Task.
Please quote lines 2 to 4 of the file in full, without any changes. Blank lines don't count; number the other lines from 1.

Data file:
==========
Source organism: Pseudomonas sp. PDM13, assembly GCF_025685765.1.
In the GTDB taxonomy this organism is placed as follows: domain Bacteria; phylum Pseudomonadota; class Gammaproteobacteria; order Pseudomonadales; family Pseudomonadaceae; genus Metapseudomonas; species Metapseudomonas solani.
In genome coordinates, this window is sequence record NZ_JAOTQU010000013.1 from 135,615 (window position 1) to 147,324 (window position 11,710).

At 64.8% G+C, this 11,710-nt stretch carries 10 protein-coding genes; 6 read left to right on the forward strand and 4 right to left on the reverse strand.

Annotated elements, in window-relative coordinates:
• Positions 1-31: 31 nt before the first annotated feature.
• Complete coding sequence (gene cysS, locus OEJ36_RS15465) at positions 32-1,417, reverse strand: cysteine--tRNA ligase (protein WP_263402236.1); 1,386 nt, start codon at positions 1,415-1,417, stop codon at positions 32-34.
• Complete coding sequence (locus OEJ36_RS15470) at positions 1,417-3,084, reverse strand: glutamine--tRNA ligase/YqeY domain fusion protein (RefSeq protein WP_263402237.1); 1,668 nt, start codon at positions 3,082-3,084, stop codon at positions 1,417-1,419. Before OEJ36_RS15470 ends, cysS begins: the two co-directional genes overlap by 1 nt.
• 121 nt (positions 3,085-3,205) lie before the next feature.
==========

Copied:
In the GTDB taxonomy this organism is placed as follows: domain Bacteria; phylum Pseudomonadota; class Gammaproteobacteria; order Pseudomonadales; family Pseudomonadaceae; genus Metapseudomonas; species Metapseudomonas solani.
In genome coordinates, this window is sequence record NZ_JAOTQU010000013.1 from 135,615 (window position 1) to 147,324 (window position 11,710).

At 64.8% G+C, this 11,710-nt stretch carries 10 protein-coding genes; 6 read left to right on the forward strand and 4 right to left on the reverse strand.